Monday, March 12, 2007

Star biz editor delivers rant from glass house

Slams CanWest for dual-class voting structure – er, just like Torstar has

At the end of a breathless tirade about CanWest’s dubious investments and indictment of the “shareholder-value-destroying Asper clan,” Toronto Star business editor David Olive delivers this crushing blow:
It’s a rare day that readers of the Wall Street Journal and U.K. Financial Times don’t come across one or more reports of activist minority shareholders successfully pressuring better-run firms than CanWest for bigger returns – and smarter managers. Oh, to be protected by a dual-class voting structure and Canadian restrictions on foreign ownership of media firms.
--Toronto Star, today

Now, I’m no business wizard, but I seem to recall reading somewhere that the only shares of Torstar Corp. available to the public are non-voting shares, so that the Star can remain in the iron grip of a handful of families. Oh yes, here we go:

Former Star publisher John Honderich, a Torstar director who chairs a voting trust comprising five families that control the company, had arrived at the meeting with a litany of criticisms of the newspaper’s editorial direction. He informed the group that the families had met to discuss a variety of concerns at the Star, in particular what they perceived to be a drift away from the so-called Atkinson Principles, a commitment to social justice reporting that is formally enshrined at the paper. To make matters worse, he went on, it had been a poor year for awards at the Star, and circulation was ebbing.

These five families, some now in their third generation, hold 98 per cent of the company’s nearly 10 million class A voting shares. This structure ensures the Star is steered by persons who honour the principles of its legendary proprietor, Joseph Atkinson, not to mention wield considerable control over both the CEO and the board.
--”Private feud, public company,” Globe and Mail, October 21, 2006


Class B shares are non-voting unless eight consecutive quarterly dividends have not been paid.

Registration of the transfer of any of the company’s shares may be refused if such transfer could jeopardize either the ability of the company to engage in broadcasting or its status as a Canadian publisher.
[N.B. that would be those Canadian ownership restrictions Olive mentions above that protect CanWest. And, apparently, Torstar]
--Torstar 2005 annual report, p. 52

But I guess what’s different from CanWest is that Torstar’s motivation for barring investors from having a say in the company’s management is to protect the Atkinson principles from greedy fund managers, who are more interested in maximizing returns for hapless RRSP investors than in police racial profiling or carbon taxes. It’s kind of like when Canada participated in the NATO bombing of Serbia 1999: that was “humanitarian” bombing. In other words, Torstar is protecting its managers from its investors for purely humanitarian reasons.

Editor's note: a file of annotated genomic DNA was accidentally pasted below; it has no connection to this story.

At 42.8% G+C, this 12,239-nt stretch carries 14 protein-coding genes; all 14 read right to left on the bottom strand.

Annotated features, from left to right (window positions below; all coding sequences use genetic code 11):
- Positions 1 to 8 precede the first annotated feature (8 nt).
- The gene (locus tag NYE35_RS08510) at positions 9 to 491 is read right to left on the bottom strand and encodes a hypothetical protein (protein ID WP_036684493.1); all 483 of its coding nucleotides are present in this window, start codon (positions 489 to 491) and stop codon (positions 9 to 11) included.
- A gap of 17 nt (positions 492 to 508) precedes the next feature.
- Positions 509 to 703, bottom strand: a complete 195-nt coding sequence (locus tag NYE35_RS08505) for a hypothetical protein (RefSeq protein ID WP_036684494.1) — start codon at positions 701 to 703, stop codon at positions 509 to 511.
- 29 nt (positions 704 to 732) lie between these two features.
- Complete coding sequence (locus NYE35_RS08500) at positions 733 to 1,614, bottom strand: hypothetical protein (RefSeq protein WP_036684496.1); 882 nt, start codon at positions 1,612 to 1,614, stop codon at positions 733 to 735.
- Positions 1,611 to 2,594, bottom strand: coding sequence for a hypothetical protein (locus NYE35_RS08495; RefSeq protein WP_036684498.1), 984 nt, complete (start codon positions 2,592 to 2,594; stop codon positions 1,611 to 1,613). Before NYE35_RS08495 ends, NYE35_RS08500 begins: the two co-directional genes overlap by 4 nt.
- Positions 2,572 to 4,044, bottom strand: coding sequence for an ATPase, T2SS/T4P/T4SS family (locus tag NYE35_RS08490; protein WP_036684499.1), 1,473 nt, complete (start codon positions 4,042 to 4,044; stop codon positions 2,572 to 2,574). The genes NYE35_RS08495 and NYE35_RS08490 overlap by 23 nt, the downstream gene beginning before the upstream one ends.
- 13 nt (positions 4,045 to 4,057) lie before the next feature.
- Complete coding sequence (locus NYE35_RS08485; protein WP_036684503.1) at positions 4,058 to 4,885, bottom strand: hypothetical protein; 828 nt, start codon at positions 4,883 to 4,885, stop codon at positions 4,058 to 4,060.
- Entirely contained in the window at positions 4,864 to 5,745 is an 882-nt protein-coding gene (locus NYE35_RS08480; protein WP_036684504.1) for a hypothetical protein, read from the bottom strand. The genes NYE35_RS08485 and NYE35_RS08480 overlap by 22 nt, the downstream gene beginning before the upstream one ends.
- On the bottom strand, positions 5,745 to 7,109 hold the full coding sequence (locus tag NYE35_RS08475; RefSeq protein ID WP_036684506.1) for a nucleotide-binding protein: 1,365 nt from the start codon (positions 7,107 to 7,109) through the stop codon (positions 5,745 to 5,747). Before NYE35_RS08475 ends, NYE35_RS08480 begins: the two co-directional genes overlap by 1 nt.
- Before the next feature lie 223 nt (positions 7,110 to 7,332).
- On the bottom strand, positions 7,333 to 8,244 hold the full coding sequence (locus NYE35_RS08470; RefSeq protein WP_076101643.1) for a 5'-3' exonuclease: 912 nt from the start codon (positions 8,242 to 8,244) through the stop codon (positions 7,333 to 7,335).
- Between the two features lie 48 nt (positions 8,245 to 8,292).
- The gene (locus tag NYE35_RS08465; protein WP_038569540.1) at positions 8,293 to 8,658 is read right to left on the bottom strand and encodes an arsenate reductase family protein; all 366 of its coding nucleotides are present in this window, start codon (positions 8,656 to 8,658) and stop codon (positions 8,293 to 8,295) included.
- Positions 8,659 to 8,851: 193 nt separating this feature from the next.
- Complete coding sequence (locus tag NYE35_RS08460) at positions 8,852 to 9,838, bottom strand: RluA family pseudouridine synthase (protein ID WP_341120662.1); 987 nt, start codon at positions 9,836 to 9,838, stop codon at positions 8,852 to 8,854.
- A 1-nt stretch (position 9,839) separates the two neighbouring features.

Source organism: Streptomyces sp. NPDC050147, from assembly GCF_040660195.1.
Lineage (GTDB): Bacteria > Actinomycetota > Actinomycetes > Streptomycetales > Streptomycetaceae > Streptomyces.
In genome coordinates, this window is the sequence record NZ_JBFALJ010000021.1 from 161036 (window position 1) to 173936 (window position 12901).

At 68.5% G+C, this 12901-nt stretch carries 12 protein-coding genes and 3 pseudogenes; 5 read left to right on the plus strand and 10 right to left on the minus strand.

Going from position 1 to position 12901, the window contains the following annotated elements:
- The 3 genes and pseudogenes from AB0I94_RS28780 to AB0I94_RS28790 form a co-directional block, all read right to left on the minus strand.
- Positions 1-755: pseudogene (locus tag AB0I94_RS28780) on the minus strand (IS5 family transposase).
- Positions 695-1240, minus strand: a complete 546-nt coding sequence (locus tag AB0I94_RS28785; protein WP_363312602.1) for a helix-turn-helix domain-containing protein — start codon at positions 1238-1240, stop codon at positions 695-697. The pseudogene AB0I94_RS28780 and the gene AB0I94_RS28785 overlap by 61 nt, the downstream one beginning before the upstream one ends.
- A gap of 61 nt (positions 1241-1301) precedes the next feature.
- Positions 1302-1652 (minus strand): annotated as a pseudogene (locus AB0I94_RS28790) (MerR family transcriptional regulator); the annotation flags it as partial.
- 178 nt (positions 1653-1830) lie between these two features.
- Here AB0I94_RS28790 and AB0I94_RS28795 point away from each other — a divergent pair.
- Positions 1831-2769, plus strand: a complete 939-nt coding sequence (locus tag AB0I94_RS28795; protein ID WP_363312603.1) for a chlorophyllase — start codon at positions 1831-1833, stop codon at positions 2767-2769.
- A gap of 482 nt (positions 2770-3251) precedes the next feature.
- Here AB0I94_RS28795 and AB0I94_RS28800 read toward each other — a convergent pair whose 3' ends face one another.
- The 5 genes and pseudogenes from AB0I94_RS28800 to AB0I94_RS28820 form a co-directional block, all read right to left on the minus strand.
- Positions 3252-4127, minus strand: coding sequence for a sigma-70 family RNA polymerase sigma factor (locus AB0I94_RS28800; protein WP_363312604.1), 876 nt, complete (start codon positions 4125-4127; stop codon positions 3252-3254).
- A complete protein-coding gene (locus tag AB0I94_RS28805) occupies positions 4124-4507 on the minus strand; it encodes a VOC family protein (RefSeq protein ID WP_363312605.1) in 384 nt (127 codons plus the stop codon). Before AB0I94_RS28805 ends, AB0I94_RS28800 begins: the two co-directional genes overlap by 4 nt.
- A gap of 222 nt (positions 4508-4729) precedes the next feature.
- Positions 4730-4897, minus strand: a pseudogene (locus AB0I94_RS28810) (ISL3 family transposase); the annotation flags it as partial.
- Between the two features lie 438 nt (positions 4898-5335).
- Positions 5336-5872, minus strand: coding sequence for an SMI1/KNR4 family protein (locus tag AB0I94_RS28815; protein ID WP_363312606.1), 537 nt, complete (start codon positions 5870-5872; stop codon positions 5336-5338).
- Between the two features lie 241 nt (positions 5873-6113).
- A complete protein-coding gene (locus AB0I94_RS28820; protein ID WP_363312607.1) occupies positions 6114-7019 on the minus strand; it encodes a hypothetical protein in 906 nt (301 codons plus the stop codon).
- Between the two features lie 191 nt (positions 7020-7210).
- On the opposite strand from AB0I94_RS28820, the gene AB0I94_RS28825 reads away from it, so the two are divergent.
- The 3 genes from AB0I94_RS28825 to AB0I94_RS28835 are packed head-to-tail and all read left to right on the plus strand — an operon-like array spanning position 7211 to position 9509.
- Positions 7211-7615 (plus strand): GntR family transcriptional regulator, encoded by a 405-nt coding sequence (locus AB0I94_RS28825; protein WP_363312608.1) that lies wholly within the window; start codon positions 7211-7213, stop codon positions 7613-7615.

Oh, and here’s a 2005 Globe and Mail (arch-enemy of the National Post, in case you hadn’t heard) ranking of the governance of companies with similar share structures. Yes, Torstar does outrank CanWest, but not by much:

A dual-share structure doesn’t always mean low marks on the Board Games corporate governance rankings. An analysis of dual-share companies shows that governance practices vary widely. In this sample, we have used the standard Board Games marking criteria, but have not included the 10 points that deal with share structure. The total is out of 90.

Rank Company Score
1 Telus Corp. 80
2 Cogeco Cable Inc. 79
3 Torstar Corp. 78
4 Canadian Tire Corp. Ltd. 77
5 Celestica Inc. 74
6 Zenon Environmental Inc. 73
6 CCL Industries Inc. 73
8 CanWest Global Commun. 72
8 Astral Media Inc. 72
8 CHC Helicopter Corp. 72
8 Teck Cominco Ltd. 72
12 Brascan Corp. 71
12 Bombardier Inc. 71
14 Corus Entertainment Inc. 70
15 Maple Leaf Foods Inc. 69
[list continues]

--“Two classes, many opinions,” Globe and Mail, October 18, 2005

And speaking of dubious investments:

“My view is that the long-term performance of a company is the responsibility of the board, and Torstar certainly has struggled with its long-term performance, said Tim McElvaine, president of Vancouver-based McElvaine Investment Management Ltd, which owns about 475,000 Torstar shares. “So I think the board probably has to look carefully at itself.” Mr. McElvaine suggested he “scratched his head” somewhat over the company’s decision to buy into Bell Globemedia at a time its own stock was hurting.
--Globe and Mail, as above.

Full Disclosure: When I attended Ryerson, I was the recipient of an academic award in Olive’s father’s name. (I didn’t receive any Star scholarships.)

1 comment:

nomdeblog said...

A very good analysis of the situation.

Buyer beware.

But you’d think that institutions buying the stocks of these liberal propaganda machines would feel obliged to act responsibly for their investors?

The public is tiring of these legacy propaganda machines for liberals as reflected in the slide in values of the stocks and billion vultures like Sam Zell in Chicago and Jack Welch of GE fame looming over the carcasses of the Tribune and the Boston Globe. What I don’t understand is:
why Morgan Stanley, that represents a slug of shares in the New York Times, puts up with the abysmal performance of halfwit “Pinch” Sulzberger?

Maybe the Morgan "masters of the universe" think causing trouble for Pinch will get their x-ray wives dis-invited from the Park Ave spa luncheons?

Ditto for the chattering class here in Toronto. It’s a throw back the Family Compact of the 19th century.